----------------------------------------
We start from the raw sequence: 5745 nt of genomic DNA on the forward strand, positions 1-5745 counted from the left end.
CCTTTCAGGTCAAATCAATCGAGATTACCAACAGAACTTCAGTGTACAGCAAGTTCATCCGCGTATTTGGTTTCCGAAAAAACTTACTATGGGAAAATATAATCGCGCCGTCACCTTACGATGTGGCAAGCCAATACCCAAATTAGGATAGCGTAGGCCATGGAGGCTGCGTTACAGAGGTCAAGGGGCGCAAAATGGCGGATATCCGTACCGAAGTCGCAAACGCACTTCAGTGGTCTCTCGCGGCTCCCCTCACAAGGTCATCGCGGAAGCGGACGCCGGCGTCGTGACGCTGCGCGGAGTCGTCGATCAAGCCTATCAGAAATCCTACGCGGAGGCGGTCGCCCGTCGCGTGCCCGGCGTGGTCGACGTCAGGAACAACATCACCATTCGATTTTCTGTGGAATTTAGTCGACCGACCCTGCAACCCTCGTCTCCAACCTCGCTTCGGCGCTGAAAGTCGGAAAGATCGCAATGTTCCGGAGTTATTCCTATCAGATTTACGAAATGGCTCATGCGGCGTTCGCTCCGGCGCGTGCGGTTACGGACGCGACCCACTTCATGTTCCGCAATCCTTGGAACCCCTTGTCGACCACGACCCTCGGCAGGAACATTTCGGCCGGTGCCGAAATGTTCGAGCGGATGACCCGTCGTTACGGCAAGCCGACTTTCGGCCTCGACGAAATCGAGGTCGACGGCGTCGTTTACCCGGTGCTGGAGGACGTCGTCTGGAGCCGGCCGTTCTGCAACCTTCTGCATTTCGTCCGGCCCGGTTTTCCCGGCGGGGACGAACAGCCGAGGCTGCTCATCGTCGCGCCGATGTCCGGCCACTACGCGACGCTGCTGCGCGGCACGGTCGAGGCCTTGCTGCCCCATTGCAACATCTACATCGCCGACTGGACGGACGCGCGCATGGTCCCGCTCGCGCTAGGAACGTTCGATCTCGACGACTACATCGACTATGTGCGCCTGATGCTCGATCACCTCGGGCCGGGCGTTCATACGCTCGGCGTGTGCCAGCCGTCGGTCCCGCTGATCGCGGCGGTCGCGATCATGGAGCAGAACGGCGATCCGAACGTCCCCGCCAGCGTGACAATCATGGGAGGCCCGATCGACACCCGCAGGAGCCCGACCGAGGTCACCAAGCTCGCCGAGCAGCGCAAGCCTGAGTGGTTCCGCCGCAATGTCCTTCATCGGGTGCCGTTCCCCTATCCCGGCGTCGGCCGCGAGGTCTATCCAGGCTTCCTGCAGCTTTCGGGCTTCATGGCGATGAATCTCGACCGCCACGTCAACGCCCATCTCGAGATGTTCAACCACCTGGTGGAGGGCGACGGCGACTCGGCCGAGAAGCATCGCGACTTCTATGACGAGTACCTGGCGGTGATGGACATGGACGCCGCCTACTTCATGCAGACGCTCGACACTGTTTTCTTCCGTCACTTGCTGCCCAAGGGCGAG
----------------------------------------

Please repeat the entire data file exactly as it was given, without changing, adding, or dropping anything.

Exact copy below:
We start from the raw sequence: 5745 nt of genomic DNA on the forward strand, positions 1-5745 counted from the left end.
CCTTTCAGGTCAAATCAATCGAGATTACCAACAGAACTTCAGTGTACAGCAAGTTCATCCGCGTATTTGGTTTCCGAAAAAACTTACTATGGGAAAATATAATCGCGCCGTCACCTTACGATGTGGCAAGCCAATACCCAAATTAGGATAGCGTAGGCCATGGAGGCTGCGTTACAGAGGTCAAGGGGCGCAAAATGGCGGATATCCGTACCGAAGTCGCAAACGCACTTCAGTGGTCTCTCGCGGCTCCCCTCACAAGGTCATCGCGGAAGCGGACGCCGGCGTCGTGACGCTGCGCGGAGTCGTCGATCAAGCCTATCAGAAATCCTACGCGGAGGCGGTCGCCCGTCGCGTGCCCGGCGTGGTCGACGTCAGGAACAACATCACCATTCGATTTTCTGTGGAATTTAGTCGACCGACCCTGCAACCCTCGTCTCCAACCTCGCTTCGGCGCTGAAAGTCGGAAAGATCGCAATGTTCCGGAGTTATTCCTATCAGATTTACGAAATGGCTCATGCGGCGTTCGCTCCGGCGCGTGCGGTTACGGACGCGACCCACTTCATGTTCCGCAATCCTTGGAACCCCTTGTCGACCACGACCCTCGGCAGGAACATTTCGGCCGGTGCCGAAATGTTCGAGCGGATGACCCGTCGTTACGGCAAGCCGACTTTCGGCCTCGACGAAATCGAGGTCGACGGCGTCGTTTACCCGGTGCTGGAGGACGTCGTCTGGAGCCGGCCGTTCTGCAACCTTCTGCATTTCGTCCGGCCCGGTTTTCCCGGCGGGGACGAACAGCCGAGGCTGCTCATCGTCGCGCCGATGTCCGGCCACTACGCGACGCTGCTGCGCGGCACGGTCGAGGCCTTGCTGCCCCATTGCAACATCTACATCGCCGACTGGACGGACGCGCGCATGGTCCCGCTCGCGCTAGGAACGTTCGATCTCGACGACTACATCGACTATGTGCGCCTGATGCTCGATCACCTCGGGCCGGGCGTTCATACGCTCGGCGTGTGCCAGCCGTCGGTCCCGCTGATCGCGGCGGTCGCGATCATGGAGCAGAACGGCGATCCGAACGTCCCCGCCAGCGTGACAATCATGGGAGGCCCGATCGACACCCGCAGGAGCCCGACCGAGGTCACCAAGCTCGCCGAGCAGCGCAAGCCTGAGTGGTTCCGCCGCAATGTCCTTCATCGGGTGCCGTTCCCCTATCCCGGCGTCGGCCGCGAGGTCTATCCAGGCTTCCTGCAGCTTTCGGGCTTCATGGCGATGAATCTCGACCGCCACGTCAACGCCCATCTCGAGATGTTCAACCACCTGGTGGAGGGCGACGGCGACTCGGCCGAGAAGCATCGCGACTTCTATGACGAGTACCTGGCGGTGATGGACATGGACGCCGCCTACTTCATGCAGACGCTCGACACTGTTTTCTTCCGTCACTTGCTGCCCAAGGGCGAG